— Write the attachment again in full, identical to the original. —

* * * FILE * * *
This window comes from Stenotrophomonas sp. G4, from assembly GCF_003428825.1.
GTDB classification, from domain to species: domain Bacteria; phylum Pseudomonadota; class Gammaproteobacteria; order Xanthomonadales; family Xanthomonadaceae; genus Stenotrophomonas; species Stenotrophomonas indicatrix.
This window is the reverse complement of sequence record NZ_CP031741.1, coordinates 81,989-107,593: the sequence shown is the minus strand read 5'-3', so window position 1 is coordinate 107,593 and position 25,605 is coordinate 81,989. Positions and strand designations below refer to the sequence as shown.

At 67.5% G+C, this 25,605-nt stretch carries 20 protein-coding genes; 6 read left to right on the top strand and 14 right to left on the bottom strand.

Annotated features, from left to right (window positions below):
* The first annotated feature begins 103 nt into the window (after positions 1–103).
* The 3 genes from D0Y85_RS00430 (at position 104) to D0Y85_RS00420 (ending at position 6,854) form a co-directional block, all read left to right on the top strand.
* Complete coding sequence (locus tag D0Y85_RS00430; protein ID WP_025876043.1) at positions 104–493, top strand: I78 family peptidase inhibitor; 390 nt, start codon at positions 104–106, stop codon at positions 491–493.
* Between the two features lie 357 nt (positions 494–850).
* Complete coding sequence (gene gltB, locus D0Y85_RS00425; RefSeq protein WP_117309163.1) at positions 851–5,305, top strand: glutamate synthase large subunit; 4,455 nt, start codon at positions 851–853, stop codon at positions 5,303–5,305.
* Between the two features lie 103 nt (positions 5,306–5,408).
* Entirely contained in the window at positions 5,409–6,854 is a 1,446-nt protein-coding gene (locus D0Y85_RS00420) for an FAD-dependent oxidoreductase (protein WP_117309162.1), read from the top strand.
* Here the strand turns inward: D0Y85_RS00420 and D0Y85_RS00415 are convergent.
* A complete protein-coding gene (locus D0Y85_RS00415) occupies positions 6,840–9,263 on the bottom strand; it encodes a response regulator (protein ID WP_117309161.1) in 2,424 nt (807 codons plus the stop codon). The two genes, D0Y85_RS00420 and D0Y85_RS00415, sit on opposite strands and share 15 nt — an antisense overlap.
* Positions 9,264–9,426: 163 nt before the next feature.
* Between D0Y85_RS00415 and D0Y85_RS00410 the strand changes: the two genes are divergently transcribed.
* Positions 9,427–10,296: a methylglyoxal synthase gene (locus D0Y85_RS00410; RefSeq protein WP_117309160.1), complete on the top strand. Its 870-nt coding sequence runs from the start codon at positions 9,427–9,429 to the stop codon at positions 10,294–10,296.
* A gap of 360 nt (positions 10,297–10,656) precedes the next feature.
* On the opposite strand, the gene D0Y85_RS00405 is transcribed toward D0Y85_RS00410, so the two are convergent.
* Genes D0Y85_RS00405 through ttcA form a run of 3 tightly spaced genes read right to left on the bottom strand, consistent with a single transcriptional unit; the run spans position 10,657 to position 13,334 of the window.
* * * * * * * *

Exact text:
This window comes from Stenotrophomonas sp. G4, from assembly GCF_003428825.1.
GTDB classification, from domain to species: domain Bacteria; phylum Pseudomonadota; class Gammaproteobacteria; order Xanthomonadales; family Xanthomonadaceae; genus Stenotrophomonas; species Stenotrophomonas indicatrix.
This window is the reverse complement of sequence record NZ_CP031741.1, coordinates 81,989-107,593: the sequence shown is the minus strand read 5'-3', so window position 1 is coordinate 107,593 and position 25,605 is coordinate 81,989. Positions and strand designations below refer to the sequence as shown.

At 67.5% G+C, this 25,605-nt stretch carries 20 protein-coding genes; 6 read left to right on the top strand and 14 right to left on the bottom strand.

Annotated features, from left to right (window positions below):
* The first annotated feature begins 103 nt into the window (after positions 1–103).
* The 3 genes from D0Y85_RS00430 (at position 104) to D0Y85_RS00420 (ending at position 6,854) form a co-directional block, all read left to right on the top strand.
* Complete coding sequence (locus tag D0Y85_RS00430; protein ID WP_025876043.1) at positions 104–493, top strand: I78 family peptidase inhibitor; 390 nt, start codon at positions 104–106, stop codon at positions 491–493.
* Between the two features lie 357 nt (positions 494–850).
* Complete coding sequence (gene gltB, locus D0Y85_RS00425; RefSeq protein WP_117309163.1) at positions 851–5,305, top strand: glutamate synthase large subunit; 4,455 nt, start codon at positions 851–853, stop codon at positions 5,303–5,305.
* Between the two features lie 103 nt (positions 5,306–5,408).
* Entirely contained in the window at positions 5,409–6,854 is a 1,446-nt protein-coding gene (locus D0Y85_RS00420) for an FAD-dependent oxidoreductase (protein WP_117309162.1), read from the top strand.
* Here the strand turns inward: D0Y85_RS00420 and D0Y85_RS00415 are convergent.
* A complete protein-coding gene (locus D0Y85_RS00415) occupies positions 6,840–9,263 on the bottom strand; it encodes a response regulator (protein ID WP_117309161.1) in 2,424 nt (807 codons plus the stop codon). The two genes, D0Y85_RS00420 and D0Y85_RS00415, sit on opposite strands and share 15 nt — an antisense overlap.
* Positions 9,264–9,426: 163 nt before the next feature.
* Between D0Y85_RS00415 and D0Y85_RS00410 the strand changes: the two genes are divergently transcribed.
* Positions 9,427–10,296: a methylglyoxal synthase gene (locus D0Y85_RS00410; RefSeq protein WP_117309160.1), complete on the top strand. Its 870-nt coding sequence runs from the start codon at positions 9,427–9,429 to the stop codon at positions 10,294–10,296.
* A gap of 360 nt (positions 10,297–10,656) precedes the next feature.
* On the opposite strand, the gene D0Y85_RS00405 is transcribed toward D0Y85_RS00410, so the two are convergent.
* Genes D0Y85_RS00405 through ttcA form a run of 3 tightly spaced genes read right to left on the bottom strand, consistent with a single transcriptional unit; the run spans position 10,657 to position 13,334 of the window.